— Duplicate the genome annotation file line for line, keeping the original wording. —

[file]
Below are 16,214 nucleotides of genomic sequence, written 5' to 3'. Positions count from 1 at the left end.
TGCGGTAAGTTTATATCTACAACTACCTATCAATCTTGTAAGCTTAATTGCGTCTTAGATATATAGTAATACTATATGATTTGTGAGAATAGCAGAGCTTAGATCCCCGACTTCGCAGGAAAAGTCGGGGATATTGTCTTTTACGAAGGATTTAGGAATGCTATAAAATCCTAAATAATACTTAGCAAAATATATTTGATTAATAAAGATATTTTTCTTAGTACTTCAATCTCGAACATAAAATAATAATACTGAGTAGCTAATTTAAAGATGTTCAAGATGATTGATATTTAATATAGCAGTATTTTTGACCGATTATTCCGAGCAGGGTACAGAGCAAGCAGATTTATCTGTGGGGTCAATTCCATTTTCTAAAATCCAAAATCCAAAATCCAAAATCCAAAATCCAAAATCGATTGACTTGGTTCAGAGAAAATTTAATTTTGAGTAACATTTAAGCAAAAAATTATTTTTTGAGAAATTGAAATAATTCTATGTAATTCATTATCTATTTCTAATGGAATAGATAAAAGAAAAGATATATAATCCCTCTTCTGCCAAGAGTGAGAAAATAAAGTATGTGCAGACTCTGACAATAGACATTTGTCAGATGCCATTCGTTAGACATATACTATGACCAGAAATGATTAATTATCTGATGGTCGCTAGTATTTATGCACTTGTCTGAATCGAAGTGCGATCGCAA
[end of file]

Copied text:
Below are 16,214 nucleotides of genomic sequence, written 5' to 3'. Positions count from 1 at the left end.
TGCGGTAAGTTTATATCTACAACTACCTATCAATCTTGTAAGCTTAATTGCGTCTTAGATATATAGTAATACTATATGATTTGTGAGAATAGCAGAGCTTAGATCCCCGACTTCGCAGGAAAAGTCGGGGATATTGTCTTTTACGAAGGATTTAGGAATGCTATAAAATCCTAAATAATACTTAGCAAAATATATTTGATTAATAAAGATATTTTTCTTAGTACTTCAATCTCGAACATAAAATAATAATACTGAGTAGCTAATTTAAAGATGTTCAAGATGATTGATATTTAATATAGCAGTATTTTTGACCGATTATTCCGAGCAGGGTACAGAGCAAGCAGATTTATCTGTGGGGTCAATTCCATTTTCTAAAATCCAAAATCCAAAATCCAAAATCCAAAATCCAAAATCGATTGACTTGGTTCAGAGAAAATTTAATTTTGAGTAACATTTAAGCAAAAAATTATTTTTTGAGAAATTGAAATAATTCTATGTAATTCATTATCTATTTCTAATGGAATAGATAAAAGAAAAGATATATAATCCCTCTTCTGCCAAGAGTGAGAAAATAAAGTATGTGCAGACTCTGACAATAGACATTTGTCAGATGCCATTCGTTAGACATATACTATGACCAGAAATGATTAATTATCTGATGGTCGCTAGTATTTATGCACTTGTCTGAATCGAAGTGCGATCGCAA